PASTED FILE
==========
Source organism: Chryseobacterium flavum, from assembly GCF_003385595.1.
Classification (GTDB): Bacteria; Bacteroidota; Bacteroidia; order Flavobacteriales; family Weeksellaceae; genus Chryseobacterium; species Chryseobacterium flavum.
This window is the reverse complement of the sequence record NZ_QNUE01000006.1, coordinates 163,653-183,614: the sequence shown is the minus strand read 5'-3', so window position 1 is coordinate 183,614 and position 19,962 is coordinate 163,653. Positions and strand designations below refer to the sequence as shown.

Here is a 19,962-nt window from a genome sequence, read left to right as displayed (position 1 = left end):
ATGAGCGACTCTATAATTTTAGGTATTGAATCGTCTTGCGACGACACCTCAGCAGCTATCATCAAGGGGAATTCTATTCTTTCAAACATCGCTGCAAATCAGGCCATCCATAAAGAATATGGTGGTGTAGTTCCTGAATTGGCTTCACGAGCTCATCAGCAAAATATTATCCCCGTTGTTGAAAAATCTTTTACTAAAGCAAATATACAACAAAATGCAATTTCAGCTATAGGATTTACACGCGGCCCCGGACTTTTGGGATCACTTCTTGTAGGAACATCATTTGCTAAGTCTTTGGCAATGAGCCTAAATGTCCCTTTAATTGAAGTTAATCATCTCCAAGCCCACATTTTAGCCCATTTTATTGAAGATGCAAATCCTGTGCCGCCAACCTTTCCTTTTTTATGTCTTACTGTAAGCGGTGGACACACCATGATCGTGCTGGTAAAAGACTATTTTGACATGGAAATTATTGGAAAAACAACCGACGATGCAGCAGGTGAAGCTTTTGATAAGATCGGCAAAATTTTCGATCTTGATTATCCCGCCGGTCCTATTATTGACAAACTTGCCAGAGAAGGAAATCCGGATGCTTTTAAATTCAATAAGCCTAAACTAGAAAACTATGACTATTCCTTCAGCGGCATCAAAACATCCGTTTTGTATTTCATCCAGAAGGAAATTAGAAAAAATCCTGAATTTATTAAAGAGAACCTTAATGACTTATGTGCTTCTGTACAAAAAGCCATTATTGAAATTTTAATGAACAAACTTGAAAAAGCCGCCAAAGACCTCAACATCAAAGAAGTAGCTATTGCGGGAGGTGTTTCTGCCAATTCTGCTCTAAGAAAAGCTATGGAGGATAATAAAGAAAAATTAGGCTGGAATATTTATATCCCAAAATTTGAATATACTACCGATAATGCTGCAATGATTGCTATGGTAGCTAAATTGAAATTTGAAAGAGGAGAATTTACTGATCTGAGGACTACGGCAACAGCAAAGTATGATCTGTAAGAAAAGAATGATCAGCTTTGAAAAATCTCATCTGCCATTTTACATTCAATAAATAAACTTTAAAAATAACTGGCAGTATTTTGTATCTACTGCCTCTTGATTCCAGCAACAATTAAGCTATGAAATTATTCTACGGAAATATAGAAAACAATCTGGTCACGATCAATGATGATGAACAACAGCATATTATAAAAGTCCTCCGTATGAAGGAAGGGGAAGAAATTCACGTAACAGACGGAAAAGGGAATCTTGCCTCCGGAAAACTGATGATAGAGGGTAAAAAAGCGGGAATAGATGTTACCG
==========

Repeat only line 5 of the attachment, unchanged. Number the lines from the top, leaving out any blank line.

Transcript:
ATGAGCGACTCTATAATTTTAGGTATTGAATCGTCTTGCGACGACACCTCAGCAGCTATCATCAAGGGGAATTCTATTCTTTCAAACATCGCTGCAAATCAGGCCATCCATAAAGAATATGGTGGTGTAGTTCCTGAATTGGCTTCACGAGCTCATCAGCAAAATATTATCCCCGTTGTTGAAAAATCTTTTACTAAAGCAAATATACAACAAAATGCAATTTCAGCTATAGGATTTACACGCGGCCCCGGACTTTTGGGATCACTTCTTGTAGGAACATCATTTGCTAAGTCTTTGGCAATGAGCCTAAATGTCCCTTTAATTGAAGTTAATCATCTCCAAGCCCACATTTTAGCCCATTTTATTGAAGATGCAAATCCTGTGCCGCCAACCTTTCCTTTTTTATGTCTTACTGTAAGCGGTGGACACACCATGATCGTGCTGGTAAAAGACTATTTTGACATGGAAATTATTGGAAAAACAACCGACGATGCAGCAGGTGAAGCTTTTGATAAGATCGGCAAAATTTTCGATCTTGATTATCCCGCCGGTCCTATTATTGACAAACTTGCCAGAGAAGGAAATCCGGATGCTTTTAAATTCAATAAGCCTAAACTAGAAAACTATGACTATTCCTTCAGCGGCATCAAAACATCCGTTTTGTATTTCATCCAGAAGGAAATTAGAAAAAATCCTGAATTTATTAAAGAGAACCTTAATGACTTATGTGCTTCTGTACAAAAAGCCATTATTGAAATTTTAATGAACAAACTTGAAAAAGCCGCCAAAGACCTCAACATCAAAGAAGTAGCTATTGCGGGAGGTGTTTCTGCCAATTCTGCTCTAAGAAAAGCTATGGAGGATAATAAAGAAAAATTAGGCTGGAATATTTATATCCCAAAATTTGAATATACTACCGATAATGCTGCAATGATTGCTATGGTAGCTAAATTGAAATTTGAAAGAGGAGAATTTACTGATCTGAGGACTACGGCAACAGCAAAGTATGATCTGTAAGAAAAGAATGATCAGCTTTGAAAAATCTCATCTGCCATTTTACATTCAATAAATAAACTTTAAAAATAACTGGCAGTATTTTGTATCTACTGCCTCTTGATTCCAGCAACAATTAAGCTATGAAATTATTCTACGGAAATATAGAAAACAATCTGGTCACGATCAATGATGATGAACAACAGCATATTATAAAAGTCCTCCGTATGAAGGAAGGGGAAGAAATTCACGTAACAGACGGAAAAGGGAATCTTGCCTCCGGAAAACTGATGATAGAGGGTAAAAAAGCGGGAATAGATGTTACCG